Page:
The lawn is a gift of the English garden tradition from the eighteenth century. Early…
The English landscape gardener Humphry Repton (1752-1818) wrote in 1799 ,”A few garden chairs carelessly scattered to command the most interesting points, or take advantage of the most desirable circumstances of sun or shade — give the garden, which would otherwise be comparatively dull, the character of cheerfulness.”
Garden furniture, whether made of stone, wood, or metal can also add an element of art to the garden.
Metal furniture for the garden, first hand crafted and later machine-made, has long been used in the garden. Wrought iron and cast iron furniture can both look alike, but are made quite differently.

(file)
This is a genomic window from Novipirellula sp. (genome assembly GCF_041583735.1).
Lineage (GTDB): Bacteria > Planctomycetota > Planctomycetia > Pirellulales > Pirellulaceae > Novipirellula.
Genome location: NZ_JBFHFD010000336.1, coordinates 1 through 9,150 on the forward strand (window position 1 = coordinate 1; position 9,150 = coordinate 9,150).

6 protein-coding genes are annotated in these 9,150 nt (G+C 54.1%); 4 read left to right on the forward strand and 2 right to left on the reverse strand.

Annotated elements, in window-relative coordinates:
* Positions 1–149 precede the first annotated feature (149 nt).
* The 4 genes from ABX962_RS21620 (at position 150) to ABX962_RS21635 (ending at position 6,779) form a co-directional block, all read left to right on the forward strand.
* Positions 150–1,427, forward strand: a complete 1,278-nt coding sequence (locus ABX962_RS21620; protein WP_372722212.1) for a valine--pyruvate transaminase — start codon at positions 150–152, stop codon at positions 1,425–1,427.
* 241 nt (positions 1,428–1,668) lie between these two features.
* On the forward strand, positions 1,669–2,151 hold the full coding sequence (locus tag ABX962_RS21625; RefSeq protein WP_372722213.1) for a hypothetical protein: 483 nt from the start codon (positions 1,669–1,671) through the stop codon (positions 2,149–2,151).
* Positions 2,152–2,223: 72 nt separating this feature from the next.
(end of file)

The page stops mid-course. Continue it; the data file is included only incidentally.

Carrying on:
Allison Kyle Leopold writes in her book The Victorian Garden, “Gaining its first wave of popularity in the 1840s and ’50s, cast iron had a heavy molded appearance that was a sharp contrast to the delicately made, hand-forged wrought iron of previous decades.”
As with many forms of art work, nineteenth century mass production may have decreased the quality of items like clothing, shoes, and furniture, including tables and chairs for the garden, but also more people could afford the item.
Notice the metal table and chairs I feature in the center of my garden. [below] Though they may look old, and present even an antique charm to the garden, they are an example of available garden furniture, made in a cast iron process that makes the cost less expensive.
Garden furniture can still add a touch of art, whimsy, and also a sense of welcome to a garden.